Bodily Discomfort (Or Please Stop Talking About My Body)

Being back in Myanmar has made me hyper-aware of my body.

Adrenaline spikes accompany every attempt I make to cross a street. It often takes a few seconds of instinctual groping before I will realize the car I’m in doesn’t have a seatbelt. I’ve largely given up shopping for cute premade clothes after realizing that an American medium is a Burmese XXL. Mosquitoes can’t seem to get enough of me. Every day is filled reminders that my body is not comfortable in Myanmar.

But what makes me the most uncomfortable is hearing people commenting so bluntly (and in my opinion judgementally) on one another’s appearance. Observations and guesses on weight, racial heritage, height, and other aspects of appearance are normal, and even part of polite conversation, here. Despite logically knowing that talking about people’s bodies isn’t considered rude in Myanmar, I find it hard to get over┬áthis sense of second-hand embarrassment that overcomes me when I hear people talking this way.

I don’t participate in these kinds of conversations. It’s hard for me to think of a less interesting topic to talk about. Yet, that doesn’t stop strangers, acquaintances, and family from dissecting everything from the angle of my ears to the width of my individual hair strands to my weight and/or skin color (usually both), or an innumerable number of other physical characteristics I would never think to even notice in another person. It makes me uncomfortable.

Within this discomfort, any fantasies of cultural reintegration disappear. I’ve realized that it is not that the people I’m interacting with and I have different habits. We have entirely different values.

There is so much naked longing and disdain involved in conversations about appearance here. This is especially true when it comes to skin color. It’s often made explicitly clear that I am treated well because I am lighter than the average Burmese person. It’s a feature that people value, so much so that strangers on the street will tell me to use an umbrella to “preserve” my color. I am granted immense social and economic benefits in this country and others are disadvantaged for something almost entirely controlled by genetics and circumstance. And instead of having conversations about the unjust nature of this system, people are much more interested in investing their time and energy talking about how they wished they looked different or what they are doing to try and change their appearance.

This is not to say that the US is some utopia where people are judged solely for the content of their character but there seems to be much less open disdain for people who do not conform to society’s beauty standards, a greater variety of understanding of what it means to be attractive, and a social agreement to try, even if we often fail, not to put too much value on someone’s appearance. I’ve also been lucky, I think, to have been able to surround myself with people who want to talk about current events, the latest books they’ve read, their pets and children, how their work is going, and a hundred other topics before they would consider discussing if a mutual friend had lost or gained weight. Given enough time, I am confident that I will be able to build a network of friends like that again in Myanmar, but it does feel like that is a much more difficult task here.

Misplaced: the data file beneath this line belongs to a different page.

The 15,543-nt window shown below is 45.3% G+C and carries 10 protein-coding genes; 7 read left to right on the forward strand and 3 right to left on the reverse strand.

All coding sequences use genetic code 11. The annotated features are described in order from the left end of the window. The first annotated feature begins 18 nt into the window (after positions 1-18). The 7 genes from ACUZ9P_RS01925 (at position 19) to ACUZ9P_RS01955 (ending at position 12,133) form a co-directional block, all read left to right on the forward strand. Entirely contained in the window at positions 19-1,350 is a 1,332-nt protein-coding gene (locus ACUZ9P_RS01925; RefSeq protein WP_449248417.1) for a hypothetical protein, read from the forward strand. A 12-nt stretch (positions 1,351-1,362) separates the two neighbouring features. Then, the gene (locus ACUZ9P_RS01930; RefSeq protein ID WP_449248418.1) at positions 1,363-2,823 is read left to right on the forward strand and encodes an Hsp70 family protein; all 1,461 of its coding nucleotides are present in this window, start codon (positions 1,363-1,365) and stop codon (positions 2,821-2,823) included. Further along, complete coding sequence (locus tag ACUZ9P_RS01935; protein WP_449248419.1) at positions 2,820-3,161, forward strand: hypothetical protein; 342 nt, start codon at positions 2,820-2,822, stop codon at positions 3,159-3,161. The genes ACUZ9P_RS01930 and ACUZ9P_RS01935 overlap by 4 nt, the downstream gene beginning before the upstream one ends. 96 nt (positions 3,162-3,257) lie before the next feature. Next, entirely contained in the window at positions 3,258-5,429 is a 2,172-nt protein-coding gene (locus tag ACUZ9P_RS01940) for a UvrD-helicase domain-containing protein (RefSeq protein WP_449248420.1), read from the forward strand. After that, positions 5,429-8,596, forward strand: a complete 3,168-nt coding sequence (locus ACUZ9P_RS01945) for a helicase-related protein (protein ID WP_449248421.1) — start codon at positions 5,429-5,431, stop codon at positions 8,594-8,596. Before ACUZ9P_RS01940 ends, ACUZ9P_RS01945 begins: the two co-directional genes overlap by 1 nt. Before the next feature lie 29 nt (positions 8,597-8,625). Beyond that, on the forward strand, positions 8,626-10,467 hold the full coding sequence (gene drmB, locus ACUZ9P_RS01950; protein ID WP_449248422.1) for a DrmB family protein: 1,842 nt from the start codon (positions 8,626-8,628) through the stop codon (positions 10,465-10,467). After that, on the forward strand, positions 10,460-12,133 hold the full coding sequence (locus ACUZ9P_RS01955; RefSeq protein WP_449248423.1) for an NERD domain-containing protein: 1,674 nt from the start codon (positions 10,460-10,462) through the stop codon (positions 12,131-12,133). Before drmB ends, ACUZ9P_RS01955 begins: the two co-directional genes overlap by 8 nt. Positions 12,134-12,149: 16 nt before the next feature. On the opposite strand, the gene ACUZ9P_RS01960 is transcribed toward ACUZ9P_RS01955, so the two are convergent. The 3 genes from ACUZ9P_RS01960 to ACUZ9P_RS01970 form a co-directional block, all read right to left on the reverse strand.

The Myanmar Work Ethic (Alternatively, The Ethics of Work in Myanmar)

The United States is a land devoted to the notion that the customer is always right and workers are there to provide service with a smile. Sometimes, this leads to disheartening but hilarious websites where workers share their worst customer service experiences with the world. Other times, this ideology is simply disheartening.

I’d like to believe that despite living for almost two decades in the US, I have not internalized too much of this mindset. I’d also like to believe that I am a nice person, but every once in a while I can feel the inner angry suburban soccer every American develops inside them getting agitated and getting ready to demand to see a manager.

The other day, I attempted to ride a trishaw to go visit a friend. For those of you who are unfamiliar, a trishaw is like a rickshaw but designed in a way that makes it even more dangerous to ride, and is pictured above. My desire to take this particular mode of transport was largely borne out of nostalgia and a romanticised vision of myself being whisked around the city feeling the sun on my face and the exhaust fumes in my hair. And I say attempt because I was denied the opportunity to ride said trishaw. After walking to the end of my street, I approached a cluster of trishaw drivers sitting in the vehicles and asked them to take me to a boba place less than thirty streets away. A twenty-minute walk according to Google maps. The four drivers, though not currently in the process of earning money, or in a situation where their services were being clamored for, told me that that was too far and too much work and that I should take the bus instead. I walked past them and immediately got into a taxi.

Now, I’m not advocating for a world where I should be given whatever I want so long as I can pay for it, but I do believe I should be able to purchase whatever good or service someone is selling so long as I ask politely and can pay for it. Trishaw drivers do not make a lot of money, and it’s not even like I was trying to haggle. And… this is their┬ájob? But I suppose situations like this and a slightly less imbalanced power dynamic between buyer and seller is part of the charm of living here.